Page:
A majority of motorcycle enthusiast often have the vision for their build however do not possess the expertise, time and equipment to bring these creation to life. It is in situations as such when they enlist a fabrication centre or bike shop to take care of the whole builds with the end objective of customizing the bike to match the image that one might have in their head.
Viraj however decided to build the bike completely at home with the assistance of his trusty father in law. One of the reasons why Viraj opted for the XS650 as opposed to Honda’s mighty upper CB range or the more cliché Harleys was that the frame and tank in itself did not need extensive modification thus helping preserve the structural integrity.
As Viraj put it, custom bikes are an extension of the rider’s personality and the style of customization really shows the true mindset of the builder whether it be a builders, painters, tinkerers, fabricators, artists, engineers or just dreamers with a vision of what their ultimate machine should be. Many argue that the true essence of bike customization is much like traditional hot-rodding where the owner creates the piece of art on wheel in his or hers garage with whatever tools and parts they have at their disposal as opposed to taking it to a shop and getting it done for you. Something you may realize at this point is that Viraj had a clear map on how he wanted the build to go which meant there was heavy prior research leading to fewer alterations during the process.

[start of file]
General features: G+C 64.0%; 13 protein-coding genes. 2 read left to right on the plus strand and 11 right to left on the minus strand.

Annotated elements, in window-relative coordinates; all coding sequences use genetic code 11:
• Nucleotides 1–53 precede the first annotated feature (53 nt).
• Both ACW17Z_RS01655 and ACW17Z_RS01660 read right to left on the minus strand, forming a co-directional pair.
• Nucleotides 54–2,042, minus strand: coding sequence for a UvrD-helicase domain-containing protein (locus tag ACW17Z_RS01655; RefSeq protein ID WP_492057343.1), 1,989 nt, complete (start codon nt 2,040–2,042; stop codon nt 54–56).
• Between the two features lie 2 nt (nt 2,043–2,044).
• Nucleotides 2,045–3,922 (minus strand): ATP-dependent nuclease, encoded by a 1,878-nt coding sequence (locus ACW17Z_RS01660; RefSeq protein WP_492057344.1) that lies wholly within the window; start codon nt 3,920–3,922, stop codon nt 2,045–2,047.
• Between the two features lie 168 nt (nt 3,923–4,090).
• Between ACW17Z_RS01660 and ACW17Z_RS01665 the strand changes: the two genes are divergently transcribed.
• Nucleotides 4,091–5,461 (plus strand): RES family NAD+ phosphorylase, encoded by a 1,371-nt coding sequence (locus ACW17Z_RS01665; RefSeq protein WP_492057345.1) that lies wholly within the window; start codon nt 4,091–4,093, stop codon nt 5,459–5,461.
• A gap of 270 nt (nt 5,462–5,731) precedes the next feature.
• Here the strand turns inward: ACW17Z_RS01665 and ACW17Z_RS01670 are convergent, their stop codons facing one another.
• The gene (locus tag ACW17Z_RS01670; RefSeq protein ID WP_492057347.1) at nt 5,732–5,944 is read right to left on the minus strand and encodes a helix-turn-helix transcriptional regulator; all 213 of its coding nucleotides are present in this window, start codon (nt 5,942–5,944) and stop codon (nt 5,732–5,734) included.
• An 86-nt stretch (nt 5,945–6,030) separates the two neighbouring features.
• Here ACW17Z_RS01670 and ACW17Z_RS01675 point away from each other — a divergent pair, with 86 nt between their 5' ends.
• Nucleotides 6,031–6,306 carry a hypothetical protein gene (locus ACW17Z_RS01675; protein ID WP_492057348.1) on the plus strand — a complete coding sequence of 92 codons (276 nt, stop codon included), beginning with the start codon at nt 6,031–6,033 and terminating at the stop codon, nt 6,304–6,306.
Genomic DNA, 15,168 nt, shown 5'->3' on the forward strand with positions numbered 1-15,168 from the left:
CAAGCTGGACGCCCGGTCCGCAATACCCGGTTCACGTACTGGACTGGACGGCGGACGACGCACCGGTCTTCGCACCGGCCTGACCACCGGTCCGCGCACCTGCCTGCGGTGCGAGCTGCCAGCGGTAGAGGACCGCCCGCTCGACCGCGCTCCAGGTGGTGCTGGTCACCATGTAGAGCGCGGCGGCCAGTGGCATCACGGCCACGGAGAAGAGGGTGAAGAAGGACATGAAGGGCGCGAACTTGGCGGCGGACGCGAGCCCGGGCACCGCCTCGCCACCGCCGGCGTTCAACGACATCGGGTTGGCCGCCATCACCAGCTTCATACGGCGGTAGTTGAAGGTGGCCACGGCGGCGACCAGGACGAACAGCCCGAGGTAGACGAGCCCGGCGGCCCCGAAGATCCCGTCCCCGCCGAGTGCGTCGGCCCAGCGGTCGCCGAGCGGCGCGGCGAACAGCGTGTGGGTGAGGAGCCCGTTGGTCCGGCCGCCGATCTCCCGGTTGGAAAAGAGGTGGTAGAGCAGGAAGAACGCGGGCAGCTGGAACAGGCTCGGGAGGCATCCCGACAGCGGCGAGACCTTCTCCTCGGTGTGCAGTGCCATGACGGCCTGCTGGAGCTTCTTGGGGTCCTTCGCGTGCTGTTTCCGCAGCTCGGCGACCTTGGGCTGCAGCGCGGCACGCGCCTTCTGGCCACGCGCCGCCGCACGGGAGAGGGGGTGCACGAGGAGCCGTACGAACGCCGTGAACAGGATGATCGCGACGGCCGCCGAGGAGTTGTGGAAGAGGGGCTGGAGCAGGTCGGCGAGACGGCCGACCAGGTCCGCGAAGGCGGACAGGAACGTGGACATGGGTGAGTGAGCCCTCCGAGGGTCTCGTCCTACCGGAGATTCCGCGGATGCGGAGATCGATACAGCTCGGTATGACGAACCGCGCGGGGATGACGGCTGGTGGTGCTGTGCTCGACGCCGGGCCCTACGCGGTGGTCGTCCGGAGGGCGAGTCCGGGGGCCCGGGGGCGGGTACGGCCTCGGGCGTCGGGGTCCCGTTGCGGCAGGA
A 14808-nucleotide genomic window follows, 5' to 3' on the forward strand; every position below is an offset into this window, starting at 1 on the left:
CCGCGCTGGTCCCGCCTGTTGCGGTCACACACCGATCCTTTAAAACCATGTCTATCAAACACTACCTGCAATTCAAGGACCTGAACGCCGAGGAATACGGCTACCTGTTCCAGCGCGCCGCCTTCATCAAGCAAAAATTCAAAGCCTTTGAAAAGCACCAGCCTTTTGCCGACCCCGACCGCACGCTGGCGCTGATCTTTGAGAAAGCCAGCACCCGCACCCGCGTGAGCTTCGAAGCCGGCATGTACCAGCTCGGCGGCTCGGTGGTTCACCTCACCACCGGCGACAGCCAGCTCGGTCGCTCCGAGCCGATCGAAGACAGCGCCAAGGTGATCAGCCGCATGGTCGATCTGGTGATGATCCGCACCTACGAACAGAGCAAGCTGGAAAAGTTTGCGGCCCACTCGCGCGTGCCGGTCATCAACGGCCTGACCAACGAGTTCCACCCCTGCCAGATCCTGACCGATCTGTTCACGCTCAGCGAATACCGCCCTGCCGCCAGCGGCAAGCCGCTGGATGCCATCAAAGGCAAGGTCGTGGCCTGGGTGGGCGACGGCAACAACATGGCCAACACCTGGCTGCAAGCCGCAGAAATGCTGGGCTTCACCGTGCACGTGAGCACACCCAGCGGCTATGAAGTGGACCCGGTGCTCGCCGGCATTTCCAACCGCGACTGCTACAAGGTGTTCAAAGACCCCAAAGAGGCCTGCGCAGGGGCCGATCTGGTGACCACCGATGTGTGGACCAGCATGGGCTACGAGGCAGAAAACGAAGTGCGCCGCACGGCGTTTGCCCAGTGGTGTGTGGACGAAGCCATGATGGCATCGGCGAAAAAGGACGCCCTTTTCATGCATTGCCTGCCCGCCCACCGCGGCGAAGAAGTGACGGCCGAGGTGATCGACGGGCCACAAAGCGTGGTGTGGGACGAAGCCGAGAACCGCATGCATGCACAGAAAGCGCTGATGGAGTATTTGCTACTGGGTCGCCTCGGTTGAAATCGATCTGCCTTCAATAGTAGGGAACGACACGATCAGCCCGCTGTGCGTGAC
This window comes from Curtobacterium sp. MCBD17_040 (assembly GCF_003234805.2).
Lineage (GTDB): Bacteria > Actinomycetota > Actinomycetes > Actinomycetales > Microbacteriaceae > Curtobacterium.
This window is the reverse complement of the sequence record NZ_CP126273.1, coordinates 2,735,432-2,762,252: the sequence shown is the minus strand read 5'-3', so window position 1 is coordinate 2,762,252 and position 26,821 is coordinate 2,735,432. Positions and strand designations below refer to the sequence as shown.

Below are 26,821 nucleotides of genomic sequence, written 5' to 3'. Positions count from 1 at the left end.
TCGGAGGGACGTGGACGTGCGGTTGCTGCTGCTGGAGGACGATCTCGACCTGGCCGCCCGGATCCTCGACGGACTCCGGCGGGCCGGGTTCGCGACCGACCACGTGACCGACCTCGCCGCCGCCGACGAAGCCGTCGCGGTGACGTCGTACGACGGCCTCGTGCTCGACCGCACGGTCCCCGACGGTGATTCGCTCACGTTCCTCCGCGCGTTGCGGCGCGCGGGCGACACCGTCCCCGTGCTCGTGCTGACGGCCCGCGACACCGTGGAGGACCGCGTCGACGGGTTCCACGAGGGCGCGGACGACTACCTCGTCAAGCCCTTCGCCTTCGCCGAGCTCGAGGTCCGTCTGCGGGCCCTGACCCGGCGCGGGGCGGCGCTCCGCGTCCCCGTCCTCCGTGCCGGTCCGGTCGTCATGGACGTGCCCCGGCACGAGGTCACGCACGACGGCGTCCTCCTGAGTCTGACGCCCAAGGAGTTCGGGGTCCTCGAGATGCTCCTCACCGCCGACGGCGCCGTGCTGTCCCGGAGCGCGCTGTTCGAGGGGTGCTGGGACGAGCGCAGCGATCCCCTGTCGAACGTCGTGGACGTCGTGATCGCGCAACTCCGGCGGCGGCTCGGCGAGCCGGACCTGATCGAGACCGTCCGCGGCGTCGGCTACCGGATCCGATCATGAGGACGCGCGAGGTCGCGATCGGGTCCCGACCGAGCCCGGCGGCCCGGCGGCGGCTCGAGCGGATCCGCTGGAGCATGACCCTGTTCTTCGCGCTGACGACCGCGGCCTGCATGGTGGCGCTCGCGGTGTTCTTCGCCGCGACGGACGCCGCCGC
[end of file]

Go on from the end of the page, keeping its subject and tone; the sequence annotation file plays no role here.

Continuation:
If you were to stare at the side profile of this machine, the first thing you would appreciate is how well proportionate the bike looks with clear lines of flow and stunning symmetry right throughout. In order to achieve this, Viraj replaced the stock 19 inch front rim with the 18 inch rim from the rear wheel of the bike. He had the inch smaller rim bound to the factory hub which helped keep the process simple. The rear wheel was then replaced with an 18 inch wheel off a Honda XR Baja hence allowing the uniformity when it comes to the side profile. As the bike was on the path to be a Brat, it was only right that the bike lost both the front and rear fender aiding the minimalistic look. The frame was lowered as well with slightly shorter rear shocks and the front forks slipping in 1 and half inches into the triple trees. The stock handle bars which were more classic ape styled bars were swapped for a more aggressive handlebar that came off a Honda XR Baja as well. This handlebar is slightly lower and wider giving the rider a better stance and more control over the front end of the bike. The Headlight and signal lights all around were swapped for an aftermarket matte blacked out billet aluminum set giving it a more sinister look and giving essence to the name Knuckleduster. What is further unique about this set up is that the smoked rear signal lights are set up on the swing arm of the bike making it almost invisible amongst the other hardware around until the light is actually turned on.